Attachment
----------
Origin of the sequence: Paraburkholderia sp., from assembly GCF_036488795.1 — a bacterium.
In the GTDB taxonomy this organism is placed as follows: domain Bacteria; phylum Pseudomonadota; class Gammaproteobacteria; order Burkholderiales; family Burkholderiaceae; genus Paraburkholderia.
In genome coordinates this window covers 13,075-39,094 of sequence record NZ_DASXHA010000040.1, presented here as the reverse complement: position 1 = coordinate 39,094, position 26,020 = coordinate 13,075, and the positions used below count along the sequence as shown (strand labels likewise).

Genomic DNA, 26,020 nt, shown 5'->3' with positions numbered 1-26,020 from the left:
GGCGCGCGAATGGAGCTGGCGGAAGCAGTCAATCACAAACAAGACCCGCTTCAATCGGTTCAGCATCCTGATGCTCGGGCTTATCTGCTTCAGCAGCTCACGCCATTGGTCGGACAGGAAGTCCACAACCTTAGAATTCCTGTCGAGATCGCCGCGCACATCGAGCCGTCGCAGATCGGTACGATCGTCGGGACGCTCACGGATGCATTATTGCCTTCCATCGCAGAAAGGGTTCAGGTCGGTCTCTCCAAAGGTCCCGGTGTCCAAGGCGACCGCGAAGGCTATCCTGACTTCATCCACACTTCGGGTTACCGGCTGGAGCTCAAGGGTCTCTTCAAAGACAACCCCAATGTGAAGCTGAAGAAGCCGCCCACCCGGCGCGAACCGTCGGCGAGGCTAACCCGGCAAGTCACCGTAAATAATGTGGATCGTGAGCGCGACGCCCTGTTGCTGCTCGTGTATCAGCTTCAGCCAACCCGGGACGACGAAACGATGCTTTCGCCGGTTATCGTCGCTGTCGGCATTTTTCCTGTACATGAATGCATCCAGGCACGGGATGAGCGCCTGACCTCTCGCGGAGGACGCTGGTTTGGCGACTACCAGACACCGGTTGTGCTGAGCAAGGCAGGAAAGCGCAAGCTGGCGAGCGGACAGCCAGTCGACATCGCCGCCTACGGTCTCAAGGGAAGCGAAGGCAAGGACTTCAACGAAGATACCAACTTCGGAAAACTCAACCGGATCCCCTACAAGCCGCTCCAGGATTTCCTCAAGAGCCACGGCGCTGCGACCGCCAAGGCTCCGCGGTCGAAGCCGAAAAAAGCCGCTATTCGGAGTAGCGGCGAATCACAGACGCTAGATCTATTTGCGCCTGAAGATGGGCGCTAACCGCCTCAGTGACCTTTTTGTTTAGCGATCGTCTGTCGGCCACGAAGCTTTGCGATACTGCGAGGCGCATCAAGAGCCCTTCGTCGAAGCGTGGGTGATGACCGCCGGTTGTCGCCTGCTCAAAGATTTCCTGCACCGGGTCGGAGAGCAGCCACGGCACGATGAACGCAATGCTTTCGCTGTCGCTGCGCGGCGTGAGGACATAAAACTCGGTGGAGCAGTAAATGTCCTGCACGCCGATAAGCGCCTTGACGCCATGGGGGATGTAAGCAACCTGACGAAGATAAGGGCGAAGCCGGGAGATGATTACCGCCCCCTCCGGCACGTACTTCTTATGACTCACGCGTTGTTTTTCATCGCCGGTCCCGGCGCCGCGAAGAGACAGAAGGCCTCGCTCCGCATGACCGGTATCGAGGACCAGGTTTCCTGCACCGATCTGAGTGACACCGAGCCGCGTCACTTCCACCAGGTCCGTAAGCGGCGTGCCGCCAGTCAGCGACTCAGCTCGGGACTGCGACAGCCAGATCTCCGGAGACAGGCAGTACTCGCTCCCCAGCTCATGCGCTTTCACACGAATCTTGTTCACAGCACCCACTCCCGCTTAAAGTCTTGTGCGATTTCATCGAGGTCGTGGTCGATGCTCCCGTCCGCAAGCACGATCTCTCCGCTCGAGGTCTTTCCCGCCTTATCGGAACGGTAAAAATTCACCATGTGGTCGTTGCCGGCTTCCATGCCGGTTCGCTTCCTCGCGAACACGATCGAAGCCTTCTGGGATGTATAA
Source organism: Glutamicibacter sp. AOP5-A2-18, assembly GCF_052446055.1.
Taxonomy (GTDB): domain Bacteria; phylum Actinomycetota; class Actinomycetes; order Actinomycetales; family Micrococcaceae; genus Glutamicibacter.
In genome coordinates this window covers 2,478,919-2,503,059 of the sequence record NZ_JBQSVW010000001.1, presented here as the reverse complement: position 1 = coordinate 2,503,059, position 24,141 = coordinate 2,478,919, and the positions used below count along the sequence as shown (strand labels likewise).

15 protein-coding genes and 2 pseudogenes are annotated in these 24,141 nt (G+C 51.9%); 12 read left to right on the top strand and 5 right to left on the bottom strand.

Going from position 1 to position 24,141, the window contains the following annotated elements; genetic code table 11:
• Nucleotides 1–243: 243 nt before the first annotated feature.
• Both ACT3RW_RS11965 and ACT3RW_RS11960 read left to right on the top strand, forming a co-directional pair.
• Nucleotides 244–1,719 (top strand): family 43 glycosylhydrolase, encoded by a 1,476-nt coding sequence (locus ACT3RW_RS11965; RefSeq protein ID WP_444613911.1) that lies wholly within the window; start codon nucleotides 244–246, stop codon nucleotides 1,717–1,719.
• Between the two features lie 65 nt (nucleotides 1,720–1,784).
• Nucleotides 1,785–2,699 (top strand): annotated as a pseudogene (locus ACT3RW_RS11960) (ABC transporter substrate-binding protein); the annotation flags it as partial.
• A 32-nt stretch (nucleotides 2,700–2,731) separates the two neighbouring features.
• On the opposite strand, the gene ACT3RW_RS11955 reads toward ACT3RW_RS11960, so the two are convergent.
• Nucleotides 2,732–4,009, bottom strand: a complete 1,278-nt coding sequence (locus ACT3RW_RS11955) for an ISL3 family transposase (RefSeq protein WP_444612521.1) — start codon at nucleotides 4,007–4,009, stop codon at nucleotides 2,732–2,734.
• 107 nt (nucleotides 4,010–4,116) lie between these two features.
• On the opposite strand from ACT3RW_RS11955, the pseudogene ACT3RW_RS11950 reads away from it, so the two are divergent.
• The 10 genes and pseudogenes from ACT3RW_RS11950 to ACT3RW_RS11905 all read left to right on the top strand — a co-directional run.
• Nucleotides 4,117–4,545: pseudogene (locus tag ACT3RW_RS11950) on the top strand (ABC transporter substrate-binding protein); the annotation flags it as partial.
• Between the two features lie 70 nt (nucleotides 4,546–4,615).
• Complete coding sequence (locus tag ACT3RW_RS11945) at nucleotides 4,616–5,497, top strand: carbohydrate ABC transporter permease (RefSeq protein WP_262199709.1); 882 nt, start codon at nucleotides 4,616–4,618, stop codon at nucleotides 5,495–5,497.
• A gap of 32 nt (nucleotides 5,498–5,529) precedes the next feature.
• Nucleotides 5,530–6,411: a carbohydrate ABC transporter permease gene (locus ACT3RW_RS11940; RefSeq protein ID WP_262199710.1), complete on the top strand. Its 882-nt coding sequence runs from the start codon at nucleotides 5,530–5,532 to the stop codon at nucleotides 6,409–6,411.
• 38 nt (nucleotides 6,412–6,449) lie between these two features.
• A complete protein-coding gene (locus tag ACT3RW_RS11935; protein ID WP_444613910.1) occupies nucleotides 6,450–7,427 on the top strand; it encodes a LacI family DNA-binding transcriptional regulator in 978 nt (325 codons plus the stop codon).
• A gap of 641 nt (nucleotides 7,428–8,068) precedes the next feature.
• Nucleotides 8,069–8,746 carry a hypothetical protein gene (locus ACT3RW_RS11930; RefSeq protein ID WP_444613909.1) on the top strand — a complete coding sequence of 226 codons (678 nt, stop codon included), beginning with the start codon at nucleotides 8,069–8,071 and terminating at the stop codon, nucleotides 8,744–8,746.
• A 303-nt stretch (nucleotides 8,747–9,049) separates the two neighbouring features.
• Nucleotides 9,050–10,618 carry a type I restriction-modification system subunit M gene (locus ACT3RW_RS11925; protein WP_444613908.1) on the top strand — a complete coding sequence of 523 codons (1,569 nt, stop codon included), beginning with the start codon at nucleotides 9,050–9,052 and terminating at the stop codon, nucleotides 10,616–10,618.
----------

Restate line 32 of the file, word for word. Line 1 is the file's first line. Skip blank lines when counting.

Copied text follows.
• Nucleotides 9,050–10,618 carry a type I restriction-modification system subunit M gene (locus ACT3RW_RS11925; protein WP_444613908.1) on the top strand — a complete coding sequence of 523 codons (1,569 nt, stop codon included), beginning with the start codon at nucleotides 9,050–9,052 and terminating at the stop codon, nucleotides 10,616–10,618.